Chinatown doesn’t run short on superlatives. The buzzing neighborhood is the biggest and oldest Chinatown in the nation, and its vibrant, lantern-strung streets grow even more spirited during Chinese New Year. This February, celebrate the Year of the Dog by exploring Chinatown’s atmospheric alleyways, dazzling facades and countless eateries, from casual dim sum joints to trendy Michelin-starred dining rooms.
On Feb. 24, 2018, the Year of the Dog kicks off with a bang when an elaborate Chinese New Year parade snakes its way through Union Square and Chinatown with dancing dragons, thundering drums and the crackle of exploding firecrackers. Also contributing to Chinatown’s vivid streetscape are the many murals that grace its buildings and alleys. Erin Jang’s recent “Chinatown Flavor” transforms a stairway along tiny Vinton Court with bold stripes and a colorful list of Chinese food faves.
Hidden on historic Ross Alley—the oldest alley in San Francisco—diminutive 41 Ross Gallery features community-based exhibits such as “Chinatown Home Cooking,” which profiles local home cooks via photos, recipes and the short film “Sunday Dinner.” At the Chinese Historical Society of America museum, immersive displays tell the challenging story of early Chinese immigrants in America inside a glorious 1932 building designed by Hearst Castle architect, Julia Morgan.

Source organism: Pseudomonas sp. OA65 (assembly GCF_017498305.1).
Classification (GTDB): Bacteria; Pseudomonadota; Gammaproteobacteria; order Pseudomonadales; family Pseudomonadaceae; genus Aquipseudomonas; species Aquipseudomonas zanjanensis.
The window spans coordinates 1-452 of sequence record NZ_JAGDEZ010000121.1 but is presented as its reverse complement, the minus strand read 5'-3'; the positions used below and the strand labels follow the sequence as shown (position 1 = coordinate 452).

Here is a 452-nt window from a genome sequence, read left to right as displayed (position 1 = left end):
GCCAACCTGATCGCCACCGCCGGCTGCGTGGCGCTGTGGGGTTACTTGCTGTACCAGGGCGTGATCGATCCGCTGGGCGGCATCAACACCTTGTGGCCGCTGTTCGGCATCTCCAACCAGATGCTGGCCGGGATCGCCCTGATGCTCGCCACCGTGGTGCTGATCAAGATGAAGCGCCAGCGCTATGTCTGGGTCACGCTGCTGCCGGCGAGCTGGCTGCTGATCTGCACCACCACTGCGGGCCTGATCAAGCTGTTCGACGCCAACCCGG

Chinatown's market-filled sidewalks brim with bins of exotic fruits such as spiky rambutans and citrusy buddha's hands. Have a new favorite blended into a fresh juice or smoothie at Juicy Fruit. At the modern Steap Tea Bar, premium globe-hopping teas inform an extensive menu of fun, inventive boba drinks. Come happy hour, seek out Cold Drinks, a plush clandestine cocktail lounge that marries rare scotches with Asian flavors.
For a quick bite on the go, you can do no better than dumplings plucked from giant steam baskets at Good Mong Kok Bakery and crispy, ginger-infused chicken wings at neighboring New Golden Daisy. The beloved, century-old Sam Wo has new digs, but its popular down-home dishes remain the same including their signature BBQ pork-filled rice noodle rolls. Katsu House dishes up customizable poke bowls from a cozy take-out shop situated amidst the colorful balconies and temples of Waverly Alley.
Down the street, Michelin-starred Mister Jiu's reinvigorates Cantonese dishes such as a roast quail with homemade Chinese sausage in a dining room overlooking bustling Grant Avenue. At China Live, a culinary temple to Chinese cuisine, you can shop exquisite pantry staples and cookbooks at an upscale boutique, slurp tingly dan dan noodles at Market Restaurant and vie for a coveted seat at the ultra high-end Eight Tables.